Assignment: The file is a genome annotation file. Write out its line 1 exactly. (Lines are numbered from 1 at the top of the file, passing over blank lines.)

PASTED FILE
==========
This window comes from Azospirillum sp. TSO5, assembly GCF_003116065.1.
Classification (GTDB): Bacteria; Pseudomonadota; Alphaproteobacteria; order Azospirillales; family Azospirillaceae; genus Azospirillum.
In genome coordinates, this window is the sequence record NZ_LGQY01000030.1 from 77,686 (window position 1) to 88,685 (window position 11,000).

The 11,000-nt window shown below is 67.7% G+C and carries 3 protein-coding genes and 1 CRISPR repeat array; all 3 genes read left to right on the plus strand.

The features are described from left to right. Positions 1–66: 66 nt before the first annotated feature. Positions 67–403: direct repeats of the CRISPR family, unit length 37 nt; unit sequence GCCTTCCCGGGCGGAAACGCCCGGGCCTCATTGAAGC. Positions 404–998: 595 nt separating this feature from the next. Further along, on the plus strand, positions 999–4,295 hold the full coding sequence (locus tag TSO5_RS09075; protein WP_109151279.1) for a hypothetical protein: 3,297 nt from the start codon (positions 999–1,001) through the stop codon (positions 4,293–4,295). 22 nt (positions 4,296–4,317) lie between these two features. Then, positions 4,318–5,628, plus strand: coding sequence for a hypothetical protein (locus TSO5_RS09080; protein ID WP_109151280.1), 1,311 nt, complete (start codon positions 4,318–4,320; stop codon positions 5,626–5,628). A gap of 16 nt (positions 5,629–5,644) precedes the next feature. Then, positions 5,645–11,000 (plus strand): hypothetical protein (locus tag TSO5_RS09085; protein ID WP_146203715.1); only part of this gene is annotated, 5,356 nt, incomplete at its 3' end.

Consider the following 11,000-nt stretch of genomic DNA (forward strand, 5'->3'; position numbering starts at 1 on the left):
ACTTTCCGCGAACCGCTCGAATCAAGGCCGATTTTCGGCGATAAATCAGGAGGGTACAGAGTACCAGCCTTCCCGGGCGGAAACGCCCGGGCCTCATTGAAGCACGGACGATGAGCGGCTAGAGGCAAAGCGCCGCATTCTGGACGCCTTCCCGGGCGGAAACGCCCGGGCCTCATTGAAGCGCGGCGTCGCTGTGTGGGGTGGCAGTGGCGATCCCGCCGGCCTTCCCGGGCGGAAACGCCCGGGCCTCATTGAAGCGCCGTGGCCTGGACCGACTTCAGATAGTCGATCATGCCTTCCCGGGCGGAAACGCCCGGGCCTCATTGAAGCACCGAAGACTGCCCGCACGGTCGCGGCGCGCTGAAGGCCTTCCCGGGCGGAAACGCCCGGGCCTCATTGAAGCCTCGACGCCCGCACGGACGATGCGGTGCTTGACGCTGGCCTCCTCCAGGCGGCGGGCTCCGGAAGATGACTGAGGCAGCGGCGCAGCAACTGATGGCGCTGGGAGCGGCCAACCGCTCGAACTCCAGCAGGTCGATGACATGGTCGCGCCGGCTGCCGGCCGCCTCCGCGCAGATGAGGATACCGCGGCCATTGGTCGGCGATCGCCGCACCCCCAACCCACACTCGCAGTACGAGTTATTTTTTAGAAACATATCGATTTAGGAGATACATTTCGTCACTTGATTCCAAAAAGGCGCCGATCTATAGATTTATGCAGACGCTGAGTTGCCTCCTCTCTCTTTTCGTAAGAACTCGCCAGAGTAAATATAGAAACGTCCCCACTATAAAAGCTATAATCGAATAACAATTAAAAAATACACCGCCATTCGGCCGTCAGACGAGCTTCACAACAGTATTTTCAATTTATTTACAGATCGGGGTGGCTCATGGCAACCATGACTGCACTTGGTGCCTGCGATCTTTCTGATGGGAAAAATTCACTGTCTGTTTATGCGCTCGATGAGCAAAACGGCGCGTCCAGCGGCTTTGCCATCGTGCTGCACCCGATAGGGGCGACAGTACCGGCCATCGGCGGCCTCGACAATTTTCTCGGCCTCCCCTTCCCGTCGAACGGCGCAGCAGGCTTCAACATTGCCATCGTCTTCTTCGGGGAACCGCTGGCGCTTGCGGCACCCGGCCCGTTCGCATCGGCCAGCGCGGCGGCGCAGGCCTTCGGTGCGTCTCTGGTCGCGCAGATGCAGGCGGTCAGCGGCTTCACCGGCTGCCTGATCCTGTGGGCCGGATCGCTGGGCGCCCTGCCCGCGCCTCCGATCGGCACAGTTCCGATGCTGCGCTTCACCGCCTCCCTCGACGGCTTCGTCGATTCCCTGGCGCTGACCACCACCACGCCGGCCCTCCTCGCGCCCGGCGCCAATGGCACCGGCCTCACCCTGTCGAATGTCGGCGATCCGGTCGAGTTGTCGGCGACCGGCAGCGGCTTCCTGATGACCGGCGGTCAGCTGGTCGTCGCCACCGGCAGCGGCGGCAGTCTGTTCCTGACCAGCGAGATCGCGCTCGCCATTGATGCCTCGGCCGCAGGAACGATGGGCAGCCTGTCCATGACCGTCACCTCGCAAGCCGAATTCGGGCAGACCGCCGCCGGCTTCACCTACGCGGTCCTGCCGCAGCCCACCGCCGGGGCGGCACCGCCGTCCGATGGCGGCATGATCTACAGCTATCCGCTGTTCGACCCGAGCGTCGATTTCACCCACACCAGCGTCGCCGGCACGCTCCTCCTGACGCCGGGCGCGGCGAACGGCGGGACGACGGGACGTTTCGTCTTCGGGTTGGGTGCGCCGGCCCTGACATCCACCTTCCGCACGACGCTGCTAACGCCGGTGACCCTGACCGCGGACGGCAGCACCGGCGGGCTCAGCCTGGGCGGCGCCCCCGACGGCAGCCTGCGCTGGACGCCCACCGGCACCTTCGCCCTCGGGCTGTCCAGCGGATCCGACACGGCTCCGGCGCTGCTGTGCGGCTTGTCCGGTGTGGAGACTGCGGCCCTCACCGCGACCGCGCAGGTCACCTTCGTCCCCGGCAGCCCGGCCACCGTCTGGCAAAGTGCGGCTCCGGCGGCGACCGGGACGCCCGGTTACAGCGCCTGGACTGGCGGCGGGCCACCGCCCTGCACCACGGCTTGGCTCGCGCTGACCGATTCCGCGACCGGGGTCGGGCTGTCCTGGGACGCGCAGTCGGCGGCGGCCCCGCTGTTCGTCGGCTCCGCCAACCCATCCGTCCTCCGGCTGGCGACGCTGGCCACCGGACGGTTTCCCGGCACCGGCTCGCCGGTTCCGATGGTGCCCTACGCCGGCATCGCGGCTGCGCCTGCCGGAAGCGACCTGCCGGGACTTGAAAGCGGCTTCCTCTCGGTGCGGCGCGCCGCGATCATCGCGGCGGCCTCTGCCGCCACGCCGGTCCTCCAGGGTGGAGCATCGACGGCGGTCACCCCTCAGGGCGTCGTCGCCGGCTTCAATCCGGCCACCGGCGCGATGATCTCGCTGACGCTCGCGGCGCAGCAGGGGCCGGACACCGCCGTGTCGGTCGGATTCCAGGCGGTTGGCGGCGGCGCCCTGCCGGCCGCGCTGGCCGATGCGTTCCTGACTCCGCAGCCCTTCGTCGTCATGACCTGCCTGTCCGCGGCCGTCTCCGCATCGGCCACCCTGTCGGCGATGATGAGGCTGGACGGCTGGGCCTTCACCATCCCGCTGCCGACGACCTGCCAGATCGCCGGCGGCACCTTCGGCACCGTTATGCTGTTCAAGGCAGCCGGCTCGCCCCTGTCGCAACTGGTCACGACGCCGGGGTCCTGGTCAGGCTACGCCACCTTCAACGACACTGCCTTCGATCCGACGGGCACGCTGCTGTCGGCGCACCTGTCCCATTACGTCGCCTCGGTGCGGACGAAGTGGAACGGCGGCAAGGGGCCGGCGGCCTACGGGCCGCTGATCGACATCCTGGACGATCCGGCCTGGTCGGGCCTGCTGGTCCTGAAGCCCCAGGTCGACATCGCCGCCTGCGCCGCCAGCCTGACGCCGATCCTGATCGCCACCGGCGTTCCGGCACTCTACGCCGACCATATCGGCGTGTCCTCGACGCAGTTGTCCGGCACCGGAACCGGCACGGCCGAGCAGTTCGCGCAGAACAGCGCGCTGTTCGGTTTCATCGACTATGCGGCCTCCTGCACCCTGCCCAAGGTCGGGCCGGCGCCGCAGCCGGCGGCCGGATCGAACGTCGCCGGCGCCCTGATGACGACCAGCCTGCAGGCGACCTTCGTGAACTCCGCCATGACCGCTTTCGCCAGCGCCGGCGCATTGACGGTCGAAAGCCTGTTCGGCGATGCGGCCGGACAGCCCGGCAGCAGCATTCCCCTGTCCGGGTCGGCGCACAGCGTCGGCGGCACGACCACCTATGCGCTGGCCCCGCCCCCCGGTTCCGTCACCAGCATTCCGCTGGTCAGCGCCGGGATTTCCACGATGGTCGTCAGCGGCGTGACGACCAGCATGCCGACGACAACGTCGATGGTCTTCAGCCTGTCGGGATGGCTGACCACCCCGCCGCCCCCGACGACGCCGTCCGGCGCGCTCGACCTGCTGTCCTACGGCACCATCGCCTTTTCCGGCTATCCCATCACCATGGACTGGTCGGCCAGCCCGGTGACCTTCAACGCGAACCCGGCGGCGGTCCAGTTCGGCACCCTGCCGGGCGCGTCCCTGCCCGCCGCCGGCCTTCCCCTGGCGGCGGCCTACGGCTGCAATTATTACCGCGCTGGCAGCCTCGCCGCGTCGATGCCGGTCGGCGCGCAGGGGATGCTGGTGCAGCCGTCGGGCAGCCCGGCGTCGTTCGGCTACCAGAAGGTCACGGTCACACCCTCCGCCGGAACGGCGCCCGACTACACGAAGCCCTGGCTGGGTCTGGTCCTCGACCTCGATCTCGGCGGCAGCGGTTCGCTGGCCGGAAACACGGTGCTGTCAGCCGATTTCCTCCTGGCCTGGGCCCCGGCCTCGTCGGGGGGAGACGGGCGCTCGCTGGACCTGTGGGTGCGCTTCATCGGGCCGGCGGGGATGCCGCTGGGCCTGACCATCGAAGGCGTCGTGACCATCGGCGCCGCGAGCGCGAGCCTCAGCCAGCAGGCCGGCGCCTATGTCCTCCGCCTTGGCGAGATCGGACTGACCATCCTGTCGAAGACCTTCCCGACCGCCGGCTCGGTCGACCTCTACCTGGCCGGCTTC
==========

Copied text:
This window comes from Azospirillum sp. TSO5, assembly GCF_003116065.1.